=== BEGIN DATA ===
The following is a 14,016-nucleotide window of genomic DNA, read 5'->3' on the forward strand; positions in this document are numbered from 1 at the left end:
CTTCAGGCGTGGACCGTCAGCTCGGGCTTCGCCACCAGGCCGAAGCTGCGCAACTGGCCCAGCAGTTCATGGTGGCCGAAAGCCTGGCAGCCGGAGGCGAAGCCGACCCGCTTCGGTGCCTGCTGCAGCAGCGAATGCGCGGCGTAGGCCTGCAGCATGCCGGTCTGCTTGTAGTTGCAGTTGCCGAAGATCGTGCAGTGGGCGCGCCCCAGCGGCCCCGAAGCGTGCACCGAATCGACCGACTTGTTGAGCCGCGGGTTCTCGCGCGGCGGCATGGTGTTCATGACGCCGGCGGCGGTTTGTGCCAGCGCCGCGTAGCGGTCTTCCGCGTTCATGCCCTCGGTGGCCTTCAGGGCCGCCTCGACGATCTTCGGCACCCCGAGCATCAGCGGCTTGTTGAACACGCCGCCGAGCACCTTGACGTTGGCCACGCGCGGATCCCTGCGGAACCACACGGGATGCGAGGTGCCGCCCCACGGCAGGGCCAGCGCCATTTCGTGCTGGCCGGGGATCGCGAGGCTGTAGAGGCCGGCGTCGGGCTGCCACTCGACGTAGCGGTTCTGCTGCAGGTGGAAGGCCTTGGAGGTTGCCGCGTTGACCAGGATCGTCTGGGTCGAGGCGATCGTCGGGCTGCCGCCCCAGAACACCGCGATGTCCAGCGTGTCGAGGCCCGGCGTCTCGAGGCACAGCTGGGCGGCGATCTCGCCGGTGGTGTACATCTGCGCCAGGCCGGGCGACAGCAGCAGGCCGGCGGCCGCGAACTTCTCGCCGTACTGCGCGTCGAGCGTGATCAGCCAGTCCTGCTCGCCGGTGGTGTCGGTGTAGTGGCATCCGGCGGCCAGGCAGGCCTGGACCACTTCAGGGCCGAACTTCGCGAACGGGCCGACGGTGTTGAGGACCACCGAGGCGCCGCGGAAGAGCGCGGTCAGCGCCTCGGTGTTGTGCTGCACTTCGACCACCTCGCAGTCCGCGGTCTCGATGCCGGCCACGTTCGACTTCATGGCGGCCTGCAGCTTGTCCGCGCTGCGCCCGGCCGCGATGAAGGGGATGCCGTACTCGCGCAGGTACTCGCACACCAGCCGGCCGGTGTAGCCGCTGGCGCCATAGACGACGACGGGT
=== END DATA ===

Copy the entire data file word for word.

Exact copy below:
The following is a 14,016-nucleotide window of genomic DNA, read 5'->3' on the forward strand; positions in this document are numbered from 1 at the left end:
CTTCAGGCGTGGACCGTCAGCTCGGGCTTCGCCACCAGGCCGAAGCTGCGCAACTGGCCCAGCAGTTCATGGTGGCCGAAAGCCTGGCAGCCGGAGGCGAAGCCGACCCGCTTCGGTGCCTGCTGCAGCAGCGAATGCGCGGCGTAGGCCTGCAGCATGCCGGTCTGCTTGTAGTTGCAGTTGCCGAAGATCGTGCAGTGGGCGCGCCCCAGCGGCCCCGAAGCGTGCACCGAATCGACCGACTTGTTGAGCCGCGGGTTCTCGCGCGGCGGCATGGTGTTCATGACGCCGGCGGCGGTTTGTGCCAGCGCCGCGTAGCGGTCTTCCGCGTTCATGCCCTCGGTGGCCTTCAGGGCCGCCTCGACGATCTTCGGCACCCCGAGCATCAGCGGCTTGTTGAACACGCCGCCGAGCACCTTGACGTTGGCCACGCGCGGATCCCTGCGGAACCACACGGGATGCGAGGTGCCGCCCCACGGCAGGGCCAGCGCCATTTCGTGCTGGCCGGGGATCGCGAGGCTGTAGAGGCCGGCGTCGGGCTGCCACTCGACGTAGCGGTTCTGCTGCAGGTGGAAGGCCTTGGAGGTTGCCGCGTTGACCAGGATCGTCTGGGTCGAGGCGATCGTCGGGCTGCCGCCCCAGAACACCGCGATGTCCAGCGTGTCGAGGCCCGGCGTCTCGAGGCACAGCTGGGCGGCGATCTCGCCGGTGGTGTACATCTGCGCCAGGCCGGGCGACAGCAGCAGGCCGGCGGCCGCGAACTTCTCGCCGTACTGCGCGTCGAGCGTGATCAGCCAGTCCTGCTCGCCGGTGGTGTCGGTGTAGTGGCATCCGGCGGCCAGGCAGGCCTGGACCACTTCAGGGCCGAACTTCGCGAACGGGCCGACGGTGTTGAGGACCACCGAGGCGCCGCGGAAGAGCGCGGTCAGCGCCTCGGTGTTGTGCTGCACTTCGACCACCTCGCAGTCCGCGGTCTCGATGCCGGCCACGTTCGACTTCATGGCGGCCTGCAGCTTGTCCGCGCTGCGCCCGGCCGCGATGAAGGGGATGCCGTACTCGCGCAGGTACTCGCACACCAGCCGGCCGGTGTAGCCGCTGGCGCCATAGACGACGACGGGT